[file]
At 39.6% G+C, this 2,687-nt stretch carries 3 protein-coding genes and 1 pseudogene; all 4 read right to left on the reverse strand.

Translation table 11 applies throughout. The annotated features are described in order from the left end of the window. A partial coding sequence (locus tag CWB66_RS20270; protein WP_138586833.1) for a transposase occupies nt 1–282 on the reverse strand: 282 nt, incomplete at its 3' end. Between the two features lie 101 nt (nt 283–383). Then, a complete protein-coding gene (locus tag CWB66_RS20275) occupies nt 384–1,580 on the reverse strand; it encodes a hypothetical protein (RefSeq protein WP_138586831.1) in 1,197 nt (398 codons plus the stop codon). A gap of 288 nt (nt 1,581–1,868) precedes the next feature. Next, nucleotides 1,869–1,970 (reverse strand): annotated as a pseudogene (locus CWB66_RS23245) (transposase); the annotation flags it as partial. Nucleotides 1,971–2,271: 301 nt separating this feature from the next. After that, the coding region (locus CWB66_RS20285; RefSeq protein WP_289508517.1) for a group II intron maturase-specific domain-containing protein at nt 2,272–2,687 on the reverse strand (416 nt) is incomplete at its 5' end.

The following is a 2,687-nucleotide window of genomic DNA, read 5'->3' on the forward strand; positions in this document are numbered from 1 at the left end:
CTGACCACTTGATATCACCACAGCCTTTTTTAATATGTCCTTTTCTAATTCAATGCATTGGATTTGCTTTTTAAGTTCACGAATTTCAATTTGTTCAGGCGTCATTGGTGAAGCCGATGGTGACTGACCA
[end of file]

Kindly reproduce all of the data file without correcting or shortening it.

At 39.6% G+C, this 2,687-nt stretch carries 3 protein-coding genes and 1 pseudogene; all 4 read right to left on the reverse strand.

Translation table 11 applies throughout. The annotated features are described in order from the left end of the window. A partial coding sequence (locus tag CWB66_RS20270; protein WP_138586833.1) for a transposase occupies nt 1–282 on the reverse strand: 282 nt, incomplete at its 3' end. Between the two features lie 101 nt (nt 283–383). Then, a complete protein-coding gene (locus tag CWB66_RS20275) occupies nt 384–1,580 on the reverse strand; it encodes a hypothetical protein (RefSeq protein WP_138586831.1) in 1,197 nt (398 codons plus the stop codon). A gap of 288 nt (nt 1,581–1,868) precedes the next feature. Next, nucleotides 1,869–1,970 (reverse strand): annotated as a pseudogene (locus CWB66_RS23245) (transposase); the annotation flags it as partial. Nucleotides 1,971–2,271: 301 nt separating this feature from the next. After that, the coding region (locus CWB66_RS20285; RefSeq protein WP_289508517.1) for a group II intron maturase-specific domain-containing protein at nt 2,272–2,687 on the reverse strand (416 nt) is incomplete at its 5' end.

The following is a 2,687-nucleotide window of genomic DNA, read 5'->3' on the forward strand; positions in this document are numbered from 1 at the left end:
CTGACCACTTGATATCACCACAGCCTTTTTTAATATGTCCTTTTCTAATTCAATGCATTGGATTTGCTTTTTAAGTTCACGAATTTCAATTTGTTCAGGCGTCATTGGTGAAGCCGATGGTGACTGACCA